Suisse Miss

The room was candle and fire-lit, two glasses of wine on the table, an ironic semblance of the setting for a romantic interlude.

She came in the front door, banging the snow off her boots and hat, hanging up her frozen coat and outer clothes on pegs by the door, and walking out of her heavy caked boots, damp stockinged feet feeling lighter than air after an long day in ski boots with broad, curved skis on.

All her clothes were wrinkled and damp with sweat where they had been pressed under her coat and ski pants. Her hair hung in wet strands where it had been under her hat, and where the snow had melted into it at the edges of her coat collar.

In a hurry to get out of the damp sticky-feeling sweats, she started peeling them off on the way to the bathroom, leaving a trail of discarded laundry down the hall. Hopping on one foot at a time to get her socks off. Her balance was never the best when she was exhausted, although you’d never know it, watching her on the slopes, knife-edged skis slicing through powder and dancing over icy patches, fearlessly attacking the drops like she could fly.

She felt more like sinking to the ground and never moving again at the moment, walking naked into the huge tiled shower with it’s glass half-wall, letting the hot water sink into cold bones and relax exhausted muscles. Why did her feet always start hurting After she got home? She’d always assumed she was just too busy to notice on the mountain, but you’d think during the long trip home, they’d have time to send her those pain messages. Weird. She shrugged, grabbing a white towel, feeling an almost startled enjoyment that she was touching something that was Warm and dry.

Toweling herself off, she padded into the living room, figuring she’d dry her hair the rest of the way by the fire, and enjoy the fact that she didn’t have to be totally encased in high-tech fabric to stay warm.

Poor sore feet padded gently down the hardwood floor, kicking the dirty laundry ahead of her into some semblance of a pile. Bending down to pick it up seemed too much like work, and she’d earned a glass of that wonderful mouthy red in the fridge. But first, hair.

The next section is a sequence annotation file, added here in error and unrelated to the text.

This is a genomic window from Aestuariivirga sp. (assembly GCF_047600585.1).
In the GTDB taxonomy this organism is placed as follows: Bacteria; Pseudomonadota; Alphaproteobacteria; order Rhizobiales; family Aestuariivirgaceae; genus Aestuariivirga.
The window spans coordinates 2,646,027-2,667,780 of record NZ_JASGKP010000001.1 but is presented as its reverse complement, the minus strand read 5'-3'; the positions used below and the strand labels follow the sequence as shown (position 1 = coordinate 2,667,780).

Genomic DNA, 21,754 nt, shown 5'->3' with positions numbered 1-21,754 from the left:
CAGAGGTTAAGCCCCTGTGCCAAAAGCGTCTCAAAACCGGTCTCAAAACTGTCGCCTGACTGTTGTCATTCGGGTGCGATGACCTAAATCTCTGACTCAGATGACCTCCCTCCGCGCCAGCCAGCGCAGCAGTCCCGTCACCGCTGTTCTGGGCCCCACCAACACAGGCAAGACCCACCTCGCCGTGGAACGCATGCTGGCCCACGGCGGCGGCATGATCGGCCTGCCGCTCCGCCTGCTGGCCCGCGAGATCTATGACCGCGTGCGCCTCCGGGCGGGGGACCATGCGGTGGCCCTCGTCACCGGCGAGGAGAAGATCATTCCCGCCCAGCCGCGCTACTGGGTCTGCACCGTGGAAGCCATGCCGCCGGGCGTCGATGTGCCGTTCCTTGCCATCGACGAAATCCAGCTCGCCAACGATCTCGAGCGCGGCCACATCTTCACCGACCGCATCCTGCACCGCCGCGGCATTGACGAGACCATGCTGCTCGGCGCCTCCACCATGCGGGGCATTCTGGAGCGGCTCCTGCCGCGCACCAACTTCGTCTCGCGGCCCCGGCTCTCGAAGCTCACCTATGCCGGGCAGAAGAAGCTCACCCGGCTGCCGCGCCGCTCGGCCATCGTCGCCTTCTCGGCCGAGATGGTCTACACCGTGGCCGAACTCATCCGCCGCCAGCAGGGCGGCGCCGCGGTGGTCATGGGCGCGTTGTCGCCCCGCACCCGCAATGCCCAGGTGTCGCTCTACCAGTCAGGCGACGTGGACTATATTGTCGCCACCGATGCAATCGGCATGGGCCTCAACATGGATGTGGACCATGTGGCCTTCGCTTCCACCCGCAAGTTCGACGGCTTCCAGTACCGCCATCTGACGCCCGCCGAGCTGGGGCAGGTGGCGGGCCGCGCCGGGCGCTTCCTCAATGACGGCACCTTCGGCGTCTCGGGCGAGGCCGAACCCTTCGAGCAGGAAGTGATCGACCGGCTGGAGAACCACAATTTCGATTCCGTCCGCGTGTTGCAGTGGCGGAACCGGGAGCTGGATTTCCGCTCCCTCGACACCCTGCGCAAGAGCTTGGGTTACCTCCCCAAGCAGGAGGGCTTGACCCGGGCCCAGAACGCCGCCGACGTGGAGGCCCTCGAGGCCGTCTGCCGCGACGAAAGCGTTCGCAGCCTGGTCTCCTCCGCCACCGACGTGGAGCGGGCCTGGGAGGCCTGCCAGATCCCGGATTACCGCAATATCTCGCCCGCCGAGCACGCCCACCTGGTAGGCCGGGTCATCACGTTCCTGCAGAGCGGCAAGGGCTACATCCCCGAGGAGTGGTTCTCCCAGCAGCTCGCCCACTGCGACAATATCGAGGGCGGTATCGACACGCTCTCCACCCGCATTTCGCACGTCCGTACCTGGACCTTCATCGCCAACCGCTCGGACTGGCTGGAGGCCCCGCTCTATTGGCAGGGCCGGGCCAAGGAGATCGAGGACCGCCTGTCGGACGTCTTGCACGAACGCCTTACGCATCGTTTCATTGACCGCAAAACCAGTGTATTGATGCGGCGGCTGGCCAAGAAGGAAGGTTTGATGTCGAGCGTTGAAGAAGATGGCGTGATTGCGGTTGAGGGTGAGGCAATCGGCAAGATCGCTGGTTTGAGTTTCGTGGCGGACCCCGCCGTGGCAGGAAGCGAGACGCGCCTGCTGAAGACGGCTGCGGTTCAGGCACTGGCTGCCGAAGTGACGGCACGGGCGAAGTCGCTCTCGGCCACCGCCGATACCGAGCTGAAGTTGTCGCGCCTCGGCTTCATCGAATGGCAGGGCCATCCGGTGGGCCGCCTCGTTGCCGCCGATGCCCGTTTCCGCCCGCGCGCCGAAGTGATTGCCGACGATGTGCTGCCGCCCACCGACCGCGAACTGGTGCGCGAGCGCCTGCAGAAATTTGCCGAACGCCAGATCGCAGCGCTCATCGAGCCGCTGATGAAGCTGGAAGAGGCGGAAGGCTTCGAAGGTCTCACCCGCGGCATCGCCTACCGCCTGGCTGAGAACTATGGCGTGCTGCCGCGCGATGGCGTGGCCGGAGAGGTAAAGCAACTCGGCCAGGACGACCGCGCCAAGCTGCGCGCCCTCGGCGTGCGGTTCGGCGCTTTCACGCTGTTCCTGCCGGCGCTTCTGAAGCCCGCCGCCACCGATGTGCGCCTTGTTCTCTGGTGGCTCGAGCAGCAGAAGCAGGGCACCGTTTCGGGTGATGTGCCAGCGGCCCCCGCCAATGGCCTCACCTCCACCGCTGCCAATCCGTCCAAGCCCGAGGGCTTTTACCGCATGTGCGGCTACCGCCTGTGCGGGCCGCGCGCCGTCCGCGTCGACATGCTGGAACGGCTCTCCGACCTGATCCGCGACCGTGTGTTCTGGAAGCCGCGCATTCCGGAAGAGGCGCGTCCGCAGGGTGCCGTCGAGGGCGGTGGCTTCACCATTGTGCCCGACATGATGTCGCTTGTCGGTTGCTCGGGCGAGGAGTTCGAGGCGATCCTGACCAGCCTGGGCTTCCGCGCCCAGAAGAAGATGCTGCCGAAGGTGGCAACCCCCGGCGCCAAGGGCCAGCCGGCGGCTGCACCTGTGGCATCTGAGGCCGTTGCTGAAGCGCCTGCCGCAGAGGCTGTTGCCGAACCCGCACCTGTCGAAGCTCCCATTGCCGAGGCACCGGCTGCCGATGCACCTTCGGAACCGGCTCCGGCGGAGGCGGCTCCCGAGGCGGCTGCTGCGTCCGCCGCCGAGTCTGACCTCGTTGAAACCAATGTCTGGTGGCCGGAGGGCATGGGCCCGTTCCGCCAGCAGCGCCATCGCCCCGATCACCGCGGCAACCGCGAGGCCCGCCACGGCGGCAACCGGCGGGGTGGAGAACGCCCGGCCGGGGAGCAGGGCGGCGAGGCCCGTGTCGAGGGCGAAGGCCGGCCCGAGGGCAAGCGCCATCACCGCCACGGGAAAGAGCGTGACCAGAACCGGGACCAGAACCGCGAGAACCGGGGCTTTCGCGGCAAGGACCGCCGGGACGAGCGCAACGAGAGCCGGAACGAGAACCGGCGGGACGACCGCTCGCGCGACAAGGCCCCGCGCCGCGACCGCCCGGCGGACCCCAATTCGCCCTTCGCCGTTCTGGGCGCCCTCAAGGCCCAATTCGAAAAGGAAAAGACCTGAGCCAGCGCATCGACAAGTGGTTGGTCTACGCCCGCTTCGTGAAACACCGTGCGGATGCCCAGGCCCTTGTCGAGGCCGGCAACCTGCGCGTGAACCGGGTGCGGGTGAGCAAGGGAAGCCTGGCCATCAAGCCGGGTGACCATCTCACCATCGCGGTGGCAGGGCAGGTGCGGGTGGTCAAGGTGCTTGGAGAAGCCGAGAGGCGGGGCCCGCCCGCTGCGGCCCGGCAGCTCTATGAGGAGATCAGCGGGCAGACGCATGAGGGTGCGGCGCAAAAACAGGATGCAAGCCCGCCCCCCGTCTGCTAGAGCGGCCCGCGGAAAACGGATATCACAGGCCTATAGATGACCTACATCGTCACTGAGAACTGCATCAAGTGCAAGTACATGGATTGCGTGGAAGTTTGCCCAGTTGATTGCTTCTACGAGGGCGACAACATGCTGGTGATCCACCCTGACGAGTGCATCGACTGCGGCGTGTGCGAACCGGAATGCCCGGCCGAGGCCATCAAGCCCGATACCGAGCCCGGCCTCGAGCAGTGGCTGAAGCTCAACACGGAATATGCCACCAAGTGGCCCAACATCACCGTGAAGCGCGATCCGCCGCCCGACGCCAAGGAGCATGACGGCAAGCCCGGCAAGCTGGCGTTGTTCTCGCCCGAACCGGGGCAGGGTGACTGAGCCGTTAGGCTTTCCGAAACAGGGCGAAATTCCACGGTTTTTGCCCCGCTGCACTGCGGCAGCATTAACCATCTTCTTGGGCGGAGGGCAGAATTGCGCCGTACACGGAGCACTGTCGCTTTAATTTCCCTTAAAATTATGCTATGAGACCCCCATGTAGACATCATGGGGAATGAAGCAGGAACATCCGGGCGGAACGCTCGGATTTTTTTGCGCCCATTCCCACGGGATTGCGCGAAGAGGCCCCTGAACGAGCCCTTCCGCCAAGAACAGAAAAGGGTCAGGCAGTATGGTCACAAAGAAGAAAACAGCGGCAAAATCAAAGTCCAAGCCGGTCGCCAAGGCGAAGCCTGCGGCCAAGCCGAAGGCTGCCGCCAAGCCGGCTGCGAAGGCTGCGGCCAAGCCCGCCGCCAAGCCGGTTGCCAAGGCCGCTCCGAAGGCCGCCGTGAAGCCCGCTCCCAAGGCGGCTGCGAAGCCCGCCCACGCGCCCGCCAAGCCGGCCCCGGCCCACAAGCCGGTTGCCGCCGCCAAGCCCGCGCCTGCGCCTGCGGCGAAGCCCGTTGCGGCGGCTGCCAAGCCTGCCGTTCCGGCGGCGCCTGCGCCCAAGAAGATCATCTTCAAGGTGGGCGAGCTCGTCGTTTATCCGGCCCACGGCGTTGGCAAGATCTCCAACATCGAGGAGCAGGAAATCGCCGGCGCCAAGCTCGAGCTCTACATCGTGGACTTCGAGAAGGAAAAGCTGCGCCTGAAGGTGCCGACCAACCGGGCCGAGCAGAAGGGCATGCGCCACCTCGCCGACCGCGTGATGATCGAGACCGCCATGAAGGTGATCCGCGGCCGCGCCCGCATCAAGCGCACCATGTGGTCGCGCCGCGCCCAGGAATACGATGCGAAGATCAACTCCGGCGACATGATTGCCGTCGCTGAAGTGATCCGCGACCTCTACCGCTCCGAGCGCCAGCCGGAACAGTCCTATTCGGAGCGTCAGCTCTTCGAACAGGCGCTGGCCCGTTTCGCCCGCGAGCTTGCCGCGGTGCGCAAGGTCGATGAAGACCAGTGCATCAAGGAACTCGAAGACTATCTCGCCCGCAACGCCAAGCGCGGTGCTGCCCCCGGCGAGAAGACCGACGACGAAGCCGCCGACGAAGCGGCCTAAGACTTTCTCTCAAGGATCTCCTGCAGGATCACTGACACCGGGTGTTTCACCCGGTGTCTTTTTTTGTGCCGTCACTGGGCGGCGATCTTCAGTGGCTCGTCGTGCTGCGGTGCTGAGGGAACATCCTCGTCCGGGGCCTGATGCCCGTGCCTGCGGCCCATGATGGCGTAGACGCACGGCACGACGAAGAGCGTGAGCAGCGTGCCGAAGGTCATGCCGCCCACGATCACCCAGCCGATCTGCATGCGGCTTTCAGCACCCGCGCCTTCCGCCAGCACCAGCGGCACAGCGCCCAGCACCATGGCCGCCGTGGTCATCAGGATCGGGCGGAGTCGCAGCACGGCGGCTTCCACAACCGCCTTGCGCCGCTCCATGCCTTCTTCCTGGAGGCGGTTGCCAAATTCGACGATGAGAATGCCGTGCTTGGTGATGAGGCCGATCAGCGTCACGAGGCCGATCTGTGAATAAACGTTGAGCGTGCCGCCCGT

She frowned at the two glasses, already filled. Figured the cleaning help had been getting it on while she was gone, and forgotten to hide the evidence. She smirked a bit, and kneeled on the soft white fur in front of the fire, put her head down and pulled her hair over her neck, to hang straight. Should’ve remembered the hair brush. She finger-combed her long hair and showed it to the fire, willing it to dry faster, so she could relax and stop being cold.

She was as fit as it’s possible to be, having a body only a job working for the NSP can give you, but it still exhausted her, being cold all the time. The times when she could curl up in soft, dry warmth were so precious. Something about having the incredible softness of a dry blanket or towel against her skin was just luscious.

Firelight danced over the muscles in her back, and made her hair look like a sheet of copper as she combed the last few wet strands forward off her neck. She always wanted nothing but to not move when she’d just got home, but after five minutes of lazing around, she’d get bored. Taking her newly straight hair over to the couch, she grabbed one of the glasses of wine. ‘No sense wasting it’ Plus, lazy was winning at the moment, and it was Right There.

The book was tucked just under the couch, and when she was cuddled in just right, wine in one hand, bare feet poking out from under the soft throw, she reached down and slid it out of it’s hiding place.

She was just at the part where he was showing her his boat. “Aye captain!” she giggled at the heroine using a line she so often spoke herself. So many similarities. Funny, because the hero was the classic romance-novel hero. Perfect in every way except his broken-winged bird status, terrible childhood, and amazing meteoric rise from horribly abused child to every woman’s daydream. Plus more bad luck than any one human really has, to cause drama in the narrative, she guessed.

She scoffed at the obvious literary ploy, but kept turning pages as fast as she could inhale the story. This was the third book in the series, and the worst by far, but she had no intention of stopping until the very last page of the very last book had been read.

She tucked her cold toes up under her ass, and absently tucked a strand of hair behind her ear as she read, wishing it was his warm skin brushing her back, rather than the soft nap of the couch.

to be continued.

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